Becoming a Team

We humans get lonely. We crave intellectual exchanges like conversation and debate; as well as primal sensory experiences like passionate sex, warm embraces, or a gentle caress from someone who cares. We’re a social species. Sure, there are outliers, but hermits are a small fraction of humanity. People need each other to function and strive towards higher goals. So why is getting a group of RPG characters to work together the hardest part of a campaign?

Let’s set the scene: the four players’ characters are in a tavern. They’ve never worked together, maybe never even seen one another. Suddenly, a messenger steps in; bleeding to death. He warns of a grave threat nearby and then collapses. Maybe one or two characters sally forth to fight, but the others are a bit too self-interested to risk their lives. The GM prods them to go. They do for the sake of the story, but it’s totally out of character. Immediately, the most important relationships in the game are poorly constructed. Every subsequent interaction is flawed by this foundation. Your players won’t really notice what’s wrong either, since they’ll be fulfilling the social interaction on a personal level but not their characters’ level.

How do we fix this? The way I see it, there are two solutions: force the players to band together under duress or establish the party’s backstory.  The former is easier for new players, but the latter lends more storytelling depth.

Situations requiring the players to work together aren’t hard to come up with. Any violent scenario with immediate threats has the players’ characters acting in concert to pacify the aggressors. Bear in mind, they need to stay together once safety is returned. In a recent playtest, I had the players escaping from a prison. The entire first session centered on this goal and they had no reason to abandon each other before leaving the grounds (strength in numbers after all). In doing so, the characters learned about each other, their strengths and weaknesses, how they complimented each other, and what quirks made them endearing as people. They organically developed friendships from fleeing the facility. Abandoning each other at the next town didn’t make sense: they’re the only people they can trust.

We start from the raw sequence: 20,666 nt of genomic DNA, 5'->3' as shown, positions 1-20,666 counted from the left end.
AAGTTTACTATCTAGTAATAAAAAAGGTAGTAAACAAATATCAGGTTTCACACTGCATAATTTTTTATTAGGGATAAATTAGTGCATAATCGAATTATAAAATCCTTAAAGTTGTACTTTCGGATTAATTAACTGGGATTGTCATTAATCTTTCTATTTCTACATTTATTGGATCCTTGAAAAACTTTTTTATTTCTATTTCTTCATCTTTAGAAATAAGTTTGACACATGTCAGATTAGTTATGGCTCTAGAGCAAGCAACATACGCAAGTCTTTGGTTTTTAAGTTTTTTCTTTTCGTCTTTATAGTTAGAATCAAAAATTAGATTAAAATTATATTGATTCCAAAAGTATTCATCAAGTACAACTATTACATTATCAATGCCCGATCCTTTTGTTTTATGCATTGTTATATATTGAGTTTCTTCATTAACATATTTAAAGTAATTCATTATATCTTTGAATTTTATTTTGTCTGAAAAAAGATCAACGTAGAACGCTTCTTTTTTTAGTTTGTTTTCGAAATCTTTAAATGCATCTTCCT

The goal is to have characters stick together for the duration of the campaign. Having that bond established as part of character creation gives players reasons to act with each other that would not easily happen otherwise. Have players discuss how they know each other and why they are working together. If someone is a mentor, they act with pride or shame when their counterpart succeeds or fails. The mentee is forced to try and prove their worth when it might not otherwise be advisable. Having characters indebted to each other gives opportunities to pay off life debts or call in favors. These previous connections don’t have to be fancy. Having characters who stick together because of stuff like old school loyalties lets players make callbacks to previous events outside of the campaign, adding depth and fun storytelling moments.

The goal of role playing is to live vicariously in a fictional world through a different personality lens. Taking the existing social structure of the room’s people and transposing it into the game world does the experience a disservice. Make them like each other all over again. Approach friendships from a different angle or completely ignore your real life bonds. Don’t always save Slim because he’s your boyfriend; save him because he is kindest soul your character has met in this dark world.